Script handwriting as we know it developed over a long period of time from hurriedly written capitals, the lowercase, and italics.
Learning Curves, is about the style as it appears as a font or carefully drawn lettering. It can be described as a regular-weight, cursive (flowing), connected, leaning letter that appears to be written with a pointed, flexible pen with pressure on the downstroke and release of pressure on the upstroke, which produces hairlines. These letters are drawn, not written.
Doyald stated about Learning Curves, “This book took 5-1/2 years to do. There’s 470 fonts in it. The font that I’ve designed, Young Gallant, anchors the book because what I want to do is to explain to students, beginning students, the basics of formal script. For teachers, for students, for graphic designers to somehow look at all these variations, to get ideas if they’re trying to design a script logo.”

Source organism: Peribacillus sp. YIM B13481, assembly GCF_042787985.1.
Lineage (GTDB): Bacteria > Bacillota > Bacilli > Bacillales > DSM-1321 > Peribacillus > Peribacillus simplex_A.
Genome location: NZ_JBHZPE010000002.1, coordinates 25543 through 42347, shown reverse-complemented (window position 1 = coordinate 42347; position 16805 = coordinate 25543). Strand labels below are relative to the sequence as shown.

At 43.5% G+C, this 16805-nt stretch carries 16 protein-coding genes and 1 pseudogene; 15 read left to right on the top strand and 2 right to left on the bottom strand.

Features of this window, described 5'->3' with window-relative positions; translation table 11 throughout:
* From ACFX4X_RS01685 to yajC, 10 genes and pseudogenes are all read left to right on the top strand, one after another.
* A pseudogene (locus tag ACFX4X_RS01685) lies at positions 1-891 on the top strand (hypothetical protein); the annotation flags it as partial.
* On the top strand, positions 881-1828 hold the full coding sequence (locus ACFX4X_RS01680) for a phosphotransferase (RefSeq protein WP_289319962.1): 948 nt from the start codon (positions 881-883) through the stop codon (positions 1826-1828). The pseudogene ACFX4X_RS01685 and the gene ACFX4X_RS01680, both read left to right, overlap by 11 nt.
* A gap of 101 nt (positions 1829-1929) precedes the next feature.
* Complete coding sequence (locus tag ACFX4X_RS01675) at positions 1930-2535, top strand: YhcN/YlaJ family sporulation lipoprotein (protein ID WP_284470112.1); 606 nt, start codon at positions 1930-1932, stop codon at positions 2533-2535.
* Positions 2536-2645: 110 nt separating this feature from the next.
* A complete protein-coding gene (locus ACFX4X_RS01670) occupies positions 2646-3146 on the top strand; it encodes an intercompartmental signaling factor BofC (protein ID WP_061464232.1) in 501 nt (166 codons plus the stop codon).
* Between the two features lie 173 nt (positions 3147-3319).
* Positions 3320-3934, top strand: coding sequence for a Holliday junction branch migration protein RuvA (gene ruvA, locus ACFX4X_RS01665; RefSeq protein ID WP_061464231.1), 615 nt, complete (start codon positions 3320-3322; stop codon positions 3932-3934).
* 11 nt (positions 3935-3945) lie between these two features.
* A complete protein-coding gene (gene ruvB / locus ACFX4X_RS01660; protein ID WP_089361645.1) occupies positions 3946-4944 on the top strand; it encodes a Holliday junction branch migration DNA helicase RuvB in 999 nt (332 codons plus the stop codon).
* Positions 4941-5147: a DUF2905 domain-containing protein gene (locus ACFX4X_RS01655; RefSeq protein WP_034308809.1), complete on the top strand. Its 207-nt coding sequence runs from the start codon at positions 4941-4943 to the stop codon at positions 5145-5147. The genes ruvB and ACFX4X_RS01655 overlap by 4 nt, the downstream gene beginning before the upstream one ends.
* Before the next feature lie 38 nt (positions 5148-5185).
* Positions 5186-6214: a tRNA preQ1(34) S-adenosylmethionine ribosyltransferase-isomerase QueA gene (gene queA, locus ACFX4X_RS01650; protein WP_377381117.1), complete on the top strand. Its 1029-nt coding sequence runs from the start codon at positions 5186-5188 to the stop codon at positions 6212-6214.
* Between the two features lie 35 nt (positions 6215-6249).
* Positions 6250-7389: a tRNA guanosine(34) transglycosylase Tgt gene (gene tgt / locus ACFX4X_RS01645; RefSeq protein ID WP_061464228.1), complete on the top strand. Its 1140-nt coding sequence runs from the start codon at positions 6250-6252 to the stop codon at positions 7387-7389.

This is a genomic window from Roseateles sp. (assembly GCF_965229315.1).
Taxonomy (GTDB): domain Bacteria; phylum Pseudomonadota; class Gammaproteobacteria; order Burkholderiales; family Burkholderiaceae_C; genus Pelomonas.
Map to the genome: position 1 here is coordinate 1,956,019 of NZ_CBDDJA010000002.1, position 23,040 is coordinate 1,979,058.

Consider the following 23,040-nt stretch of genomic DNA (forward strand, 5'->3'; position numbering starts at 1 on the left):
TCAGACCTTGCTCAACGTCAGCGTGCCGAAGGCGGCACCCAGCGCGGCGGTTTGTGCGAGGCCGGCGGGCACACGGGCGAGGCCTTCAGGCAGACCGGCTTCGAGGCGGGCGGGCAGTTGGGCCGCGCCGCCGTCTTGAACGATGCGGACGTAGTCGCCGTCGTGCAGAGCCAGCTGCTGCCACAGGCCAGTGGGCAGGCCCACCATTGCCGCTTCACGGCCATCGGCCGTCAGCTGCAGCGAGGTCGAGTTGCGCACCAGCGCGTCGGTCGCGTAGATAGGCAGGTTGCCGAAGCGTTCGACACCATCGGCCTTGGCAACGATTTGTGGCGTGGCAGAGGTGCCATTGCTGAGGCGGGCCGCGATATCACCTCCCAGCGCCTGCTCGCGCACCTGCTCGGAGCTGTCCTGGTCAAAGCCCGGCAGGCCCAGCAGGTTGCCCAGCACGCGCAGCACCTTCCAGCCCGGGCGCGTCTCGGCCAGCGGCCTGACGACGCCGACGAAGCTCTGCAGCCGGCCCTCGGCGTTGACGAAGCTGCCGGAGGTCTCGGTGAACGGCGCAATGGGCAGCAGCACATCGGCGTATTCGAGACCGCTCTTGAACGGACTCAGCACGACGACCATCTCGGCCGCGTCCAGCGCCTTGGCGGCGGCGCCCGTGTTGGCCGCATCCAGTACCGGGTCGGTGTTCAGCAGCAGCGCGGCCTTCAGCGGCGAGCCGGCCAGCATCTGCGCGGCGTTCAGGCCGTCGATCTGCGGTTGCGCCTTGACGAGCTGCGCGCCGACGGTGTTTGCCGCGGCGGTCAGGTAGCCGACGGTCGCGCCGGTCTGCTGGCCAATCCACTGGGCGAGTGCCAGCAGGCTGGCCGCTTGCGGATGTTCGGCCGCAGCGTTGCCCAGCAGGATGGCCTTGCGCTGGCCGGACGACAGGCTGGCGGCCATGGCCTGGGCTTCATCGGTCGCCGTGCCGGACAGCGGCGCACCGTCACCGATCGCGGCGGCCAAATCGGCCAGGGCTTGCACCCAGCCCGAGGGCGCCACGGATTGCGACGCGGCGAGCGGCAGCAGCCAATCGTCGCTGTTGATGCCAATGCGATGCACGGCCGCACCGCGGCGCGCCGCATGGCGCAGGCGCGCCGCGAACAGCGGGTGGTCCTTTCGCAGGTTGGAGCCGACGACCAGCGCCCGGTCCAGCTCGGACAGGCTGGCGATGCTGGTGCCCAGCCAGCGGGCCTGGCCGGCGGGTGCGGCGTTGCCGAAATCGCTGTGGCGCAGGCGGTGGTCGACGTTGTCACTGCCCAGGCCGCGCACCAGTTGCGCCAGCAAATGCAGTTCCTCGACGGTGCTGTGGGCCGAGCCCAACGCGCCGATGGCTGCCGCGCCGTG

Learning Curves is about the style as it appears as a font or carefully drawn lettering.
Scripts differed geographically, and in eighteenth-century England and France at the dawn of the industrial revolution, they flowered into beautiful shapes. Many of their font descendants are drawn in almost perfect replica of the style. The handwritten form is no longer taught in schools; instead it is practiced by calligraphers primarily for formal occasions and projects.
Doyald’s script fonts, Young Baroque, Young Gallant, Home Run Script, and Eclat are all based on the same basic script form. The form has been greatly condensed, drawn in its most simple manner, drawn bolder and condensed, and expanded and weighted. In each case the contrast between thicks and thins have changed, the slant of the font varied, the bowls joined at different heights, and the “fit” (the width of the connecting thins) varied to fit its proportion and weight.
The four variations are not a strict order of weight, proportion, and angle. Yet the inherent basic concept has not been changed, it is still an ellipsoidal form attached to a stem. Font design is not always dependent on variation of form.
Some of Doyald’s working drawings for the book can be seen here.